We, your local XYZ Sporting Complex can help. In fact, we offer your groups and individuals excellent sports, health, and fitness services, with these benefits:


  • World-class Ice Hockey Instruction & participation for all age groups

  • World-class Ice Skating Instruction for all age groups

  • Fully equipped Fitness Center with leading-edge equipment and Fitness Instructors

  • New DanceSport Instruction, engagement and events for all age groups

  • Easy access local Sports Complex open from 6 am to 11:30 PM seven Days per Week

  • Great Restaurant and Concessions for members and visitors

  • Low membership pricing with special offers and exciting events


The good news is that all these activities are under one roof and conveniently located at (address). Our website is (xyz.com)


At a time convenient to you, we would like to visit with you for a few minutes to determine if we can be of value to you and your group.  If you send us an email, we will be happy to give you a free presentation about the services we offer to help you. <Insert email address>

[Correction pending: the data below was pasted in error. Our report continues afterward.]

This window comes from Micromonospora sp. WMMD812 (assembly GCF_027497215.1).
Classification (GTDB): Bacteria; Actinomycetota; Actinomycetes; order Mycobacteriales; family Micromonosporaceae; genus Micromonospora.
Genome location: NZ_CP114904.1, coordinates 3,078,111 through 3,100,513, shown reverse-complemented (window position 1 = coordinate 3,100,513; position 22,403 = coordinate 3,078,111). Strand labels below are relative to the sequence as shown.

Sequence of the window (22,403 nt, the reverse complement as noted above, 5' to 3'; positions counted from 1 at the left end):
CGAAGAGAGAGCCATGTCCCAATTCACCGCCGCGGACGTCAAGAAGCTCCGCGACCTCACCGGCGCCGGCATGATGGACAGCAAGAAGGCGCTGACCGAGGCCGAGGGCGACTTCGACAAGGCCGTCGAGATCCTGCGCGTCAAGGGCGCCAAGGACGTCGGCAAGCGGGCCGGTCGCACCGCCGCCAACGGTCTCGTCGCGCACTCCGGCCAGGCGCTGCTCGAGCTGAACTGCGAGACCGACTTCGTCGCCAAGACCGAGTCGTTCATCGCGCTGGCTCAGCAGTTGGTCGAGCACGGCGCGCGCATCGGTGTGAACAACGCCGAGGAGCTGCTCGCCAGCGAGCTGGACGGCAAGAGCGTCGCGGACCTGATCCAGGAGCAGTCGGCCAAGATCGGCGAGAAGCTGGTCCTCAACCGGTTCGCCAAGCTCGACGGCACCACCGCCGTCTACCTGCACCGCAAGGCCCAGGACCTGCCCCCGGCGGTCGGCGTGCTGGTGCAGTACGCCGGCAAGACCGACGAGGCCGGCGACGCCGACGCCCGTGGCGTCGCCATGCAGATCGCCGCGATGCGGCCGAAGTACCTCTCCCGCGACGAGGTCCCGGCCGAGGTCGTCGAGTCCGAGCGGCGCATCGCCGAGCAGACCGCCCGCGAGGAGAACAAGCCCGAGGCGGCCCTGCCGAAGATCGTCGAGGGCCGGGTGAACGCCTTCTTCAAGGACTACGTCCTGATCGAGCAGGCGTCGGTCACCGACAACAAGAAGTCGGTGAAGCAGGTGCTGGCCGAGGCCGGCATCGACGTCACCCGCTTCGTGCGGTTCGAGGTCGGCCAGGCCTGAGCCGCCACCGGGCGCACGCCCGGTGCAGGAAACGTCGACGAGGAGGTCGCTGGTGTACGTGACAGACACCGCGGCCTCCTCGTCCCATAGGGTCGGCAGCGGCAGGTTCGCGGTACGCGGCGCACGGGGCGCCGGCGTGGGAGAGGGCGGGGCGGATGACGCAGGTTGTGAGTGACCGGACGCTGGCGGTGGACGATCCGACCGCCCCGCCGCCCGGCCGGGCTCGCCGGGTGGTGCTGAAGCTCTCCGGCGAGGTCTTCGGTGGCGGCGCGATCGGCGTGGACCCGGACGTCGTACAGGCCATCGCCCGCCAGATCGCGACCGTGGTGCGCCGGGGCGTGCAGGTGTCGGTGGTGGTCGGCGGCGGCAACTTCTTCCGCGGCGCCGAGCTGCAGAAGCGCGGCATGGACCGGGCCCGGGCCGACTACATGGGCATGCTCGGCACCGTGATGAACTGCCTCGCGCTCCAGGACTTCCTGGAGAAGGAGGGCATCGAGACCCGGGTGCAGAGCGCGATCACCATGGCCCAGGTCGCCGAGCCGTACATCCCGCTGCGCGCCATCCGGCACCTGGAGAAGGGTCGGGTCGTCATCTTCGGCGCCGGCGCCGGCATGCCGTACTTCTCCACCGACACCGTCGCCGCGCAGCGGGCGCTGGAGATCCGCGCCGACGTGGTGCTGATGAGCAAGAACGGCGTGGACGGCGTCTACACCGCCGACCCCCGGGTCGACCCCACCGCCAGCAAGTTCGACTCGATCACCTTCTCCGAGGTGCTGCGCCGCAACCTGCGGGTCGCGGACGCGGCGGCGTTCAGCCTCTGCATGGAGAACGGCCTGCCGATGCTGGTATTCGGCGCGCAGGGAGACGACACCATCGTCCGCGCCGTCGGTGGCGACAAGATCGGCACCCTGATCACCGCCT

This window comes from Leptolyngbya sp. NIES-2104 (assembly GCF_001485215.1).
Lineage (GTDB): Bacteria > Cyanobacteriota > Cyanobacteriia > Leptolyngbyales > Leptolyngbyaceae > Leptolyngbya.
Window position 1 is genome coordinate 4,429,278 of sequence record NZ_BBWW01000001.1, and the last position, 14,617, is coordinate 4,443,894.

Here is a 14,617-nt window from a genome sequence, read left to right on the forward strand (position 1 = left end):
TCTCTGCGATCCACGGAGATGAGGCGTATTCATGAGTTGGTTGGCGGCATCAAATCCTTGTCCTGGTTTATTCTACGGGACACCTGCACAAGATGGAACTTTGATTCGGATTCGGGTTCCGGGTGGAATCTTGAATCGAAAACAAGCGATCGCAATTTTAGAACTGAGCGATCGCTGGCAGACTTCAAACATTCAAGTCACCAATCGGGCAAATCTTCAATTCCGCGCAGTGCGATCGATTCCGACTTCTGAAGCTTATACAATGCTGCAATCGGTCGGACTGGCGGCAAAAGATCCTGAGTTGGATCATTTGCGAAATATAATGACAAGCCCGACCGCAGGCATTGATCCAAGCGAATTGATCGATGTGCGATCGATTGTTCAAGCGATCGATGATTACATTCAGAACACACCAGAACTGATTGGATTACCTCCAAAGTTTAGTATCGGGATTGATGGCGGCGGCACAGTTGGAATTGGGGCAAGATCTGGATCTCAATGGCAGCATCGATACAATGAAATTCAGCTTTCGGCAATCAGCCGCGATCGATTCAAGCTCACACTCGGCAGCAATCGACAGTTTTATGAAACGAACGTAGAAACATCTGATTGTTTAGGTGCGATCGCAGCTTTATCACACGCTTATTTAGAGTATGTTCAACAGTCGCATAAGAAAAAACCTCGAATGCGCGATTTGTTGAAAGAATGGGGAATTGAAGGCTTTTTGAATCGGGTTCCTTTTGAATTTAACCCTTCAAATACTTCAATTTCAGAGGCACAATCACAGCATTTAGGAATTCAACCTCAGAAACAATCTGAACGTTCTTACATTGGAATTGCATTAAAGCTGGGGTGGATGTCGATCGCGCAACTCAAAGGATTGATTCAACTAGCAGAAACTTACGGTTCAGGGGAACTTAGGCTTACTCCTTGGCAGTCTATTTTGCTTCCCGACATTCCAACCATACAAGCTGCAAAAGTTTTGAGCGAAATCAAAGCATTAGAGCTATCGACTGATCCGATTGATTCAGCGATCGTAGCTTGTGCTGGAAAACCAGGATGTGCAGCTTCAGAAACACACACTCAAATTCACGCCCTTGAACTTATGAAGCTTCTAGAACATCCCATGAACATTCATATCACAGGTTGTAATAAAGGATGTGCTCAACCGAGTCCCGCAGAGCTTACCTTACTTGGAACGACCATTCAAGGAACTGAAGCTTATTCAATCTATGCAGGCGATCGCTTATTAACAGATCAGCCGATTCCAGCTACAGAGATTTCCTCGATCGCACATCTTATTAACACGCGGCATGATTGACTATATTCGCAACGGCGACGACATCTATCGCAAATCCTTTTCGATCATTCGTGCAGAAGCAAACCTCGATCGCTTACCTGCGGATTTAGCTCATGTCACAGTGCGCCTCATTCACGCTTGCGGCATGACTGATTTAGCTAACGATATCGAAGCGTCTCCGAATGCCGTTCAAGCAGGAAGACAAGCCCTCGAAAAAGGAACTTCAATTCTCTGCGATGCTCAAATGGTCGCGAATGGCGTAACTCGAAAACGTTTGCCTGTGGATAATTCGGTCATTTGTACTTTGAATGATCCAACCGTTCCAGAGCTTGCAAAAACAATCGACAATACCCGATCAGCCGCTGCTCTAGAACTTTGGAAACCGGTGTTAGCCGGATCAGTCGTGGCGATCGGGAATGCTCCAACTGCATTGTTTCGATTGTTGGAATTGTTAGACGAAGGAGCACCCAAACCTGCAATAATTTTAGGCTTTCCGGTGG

I will call you on <date>, in the morning, to set up an appointment to learn what is most important to you and your group. In the interim feel free to visit our website at <insert web site> Name, Title,



  • NOTE: Standardized Touch 1 message creation is in advance of application in each market sector or customer group. Next, each of these standardized messages can be quickly tailored to fit particular customer "hot topics," objectives, or challenges. You should plan and mail or email out a suitable sample of "Touch 1" messages to target customers on a regular basis. Email marketing is an alternative, however, SPAM laws and best email practices must be carefully observed.